Wednesday, April 30, 2014

RWSSP site of the month--Wolf Conservation Center!

The Red Wolf Species Survival Plan (RWSSP) is the foundation of the Red Wolf Recovery Program. To let people know what’s happening throughout the program, we are continuing to feature different RWSSP locations.  The RWSSP of the month is the Wolf Conservation Center (WCC) in South Salem, New York.  WCC was founded in 1999 by Hélène Grimaud, as a private, not-for-profit environmental education organization. The WCC’s mission is to promote wolf conservation by teaching about wolves, their relationship to the environment, and the human role in protecting their future. The WCC accomplishes this mission through onsite and offsite education programs emphasizing wolf biology, the ecological benefits of wolves and other large predators, and the current status of wolf recovery in the United States.
Captive red wolf at WCC.  Photo credit: Rebecca Bose.

In 2003, the WCC joined the RWSSP program.  Additionally, the WCC also participates in the SSP for another critically endangered wolf species, the Mexican gray wolf (Canis lupus baileyi). Since then, WCC has grown both their wolf population and their staff, with 30 wolves and 4 full-time employees (and many talented volunteers!).  They have established 19 acres of protected land as home for their SSP programs, Ambassador wolf populations, and education programs.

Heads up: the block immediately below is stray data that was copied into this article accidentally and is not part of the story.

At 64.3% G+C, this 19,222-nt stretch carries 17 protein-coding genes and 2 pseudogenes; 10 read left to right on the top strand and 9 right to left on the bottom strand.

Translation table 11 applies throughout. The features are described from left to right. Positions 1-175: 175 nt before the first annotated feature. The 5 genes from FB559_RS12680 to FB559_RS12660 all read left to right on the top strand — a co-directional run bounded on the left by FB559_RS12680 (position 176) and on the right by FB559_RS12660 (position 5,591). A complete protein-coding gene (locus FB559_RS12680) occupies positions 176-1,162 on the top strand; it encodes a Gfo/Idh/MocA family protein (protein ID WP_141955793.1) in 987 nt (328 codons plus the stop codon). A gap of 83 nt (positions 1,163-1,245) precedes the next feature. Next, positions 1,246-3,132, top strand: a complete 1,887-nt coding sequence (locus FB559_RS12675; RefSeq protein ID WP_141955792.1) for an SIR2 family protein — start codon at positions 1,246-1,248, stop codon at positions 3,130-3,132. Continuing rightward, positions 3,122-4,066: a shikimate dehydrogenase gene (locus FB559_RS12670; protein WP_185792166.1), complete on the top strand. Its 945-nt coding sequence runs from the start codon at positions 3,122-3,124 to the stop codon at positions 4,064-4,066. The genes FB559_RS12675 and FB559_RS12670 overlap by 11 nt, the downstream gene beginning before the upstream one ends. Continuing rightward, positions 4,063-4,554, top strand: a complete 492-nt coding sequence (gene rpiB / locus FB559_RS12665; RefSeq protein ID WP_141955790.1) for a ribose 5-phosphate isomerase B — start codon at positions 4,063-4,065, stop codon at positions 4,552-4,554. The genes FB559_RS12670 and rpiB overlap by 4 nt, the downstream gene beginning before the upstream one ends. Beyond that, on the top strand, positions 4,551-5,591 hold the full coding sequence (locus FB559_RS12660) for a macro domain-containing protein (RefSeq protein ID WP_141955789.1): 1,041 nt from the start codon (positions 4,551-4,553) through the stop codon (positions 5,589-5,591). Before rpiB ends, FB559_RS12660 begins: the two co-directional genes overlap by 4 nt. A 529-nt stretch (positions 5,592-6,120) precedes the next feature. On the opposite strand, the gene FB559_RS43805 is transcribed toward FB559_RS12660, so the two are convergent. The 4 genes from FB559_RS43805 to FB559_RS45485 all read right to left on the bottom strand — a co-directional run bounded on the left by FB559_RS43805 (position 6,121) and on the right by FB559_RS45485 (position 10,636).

Captive red wolf at WCC.  Photo credit: Rebecca Bose.
The WCC is currently home to four red wolves, including two breeding pairs 1394M and 1291F and 1565M and 1397F. Of these animals, 1291F has been a resident WCC the longest amount of time.  She arrived in 2004 from Trevor Zoo (Millbrook, NY). Her mate, M1394 was transferred to WCC from Mill Mountain (Roanoke, Virginia) in 2011. The other pair is a more recently duo, with M1565 arriving from St. Vincent National Wildlife Refuge (Florida) in December 2013 (read about his journey here).  F1397 came to WCC from the North Carolina Zoo (Asheboro, NC) in 2009.  From their website, you can observe F1397 and M1565 through the den and exclosure cameras in their exhibit.

Captive red wolf at WCC.  Photo credit: Rebecca Bose.
Wolf Conservation Center has also played a large role in red wolf education efforts, both within the RWSSP network and through public events at the site.  WCC offers multiple programs and opportunities for kids to learn about wolves, use telemetry tracking tools, and meet wolf ambassadors. Registration for four day summer programs for grades 2-3 and grades 4-6 is currently open.

Thank you Wolf Conservation Center!! Special thanks to WCC's Curator, Rebecca Bose, for sharing her amazing photographs of the red wolves at WCC!

Please visit their website or Facebook page for more information!

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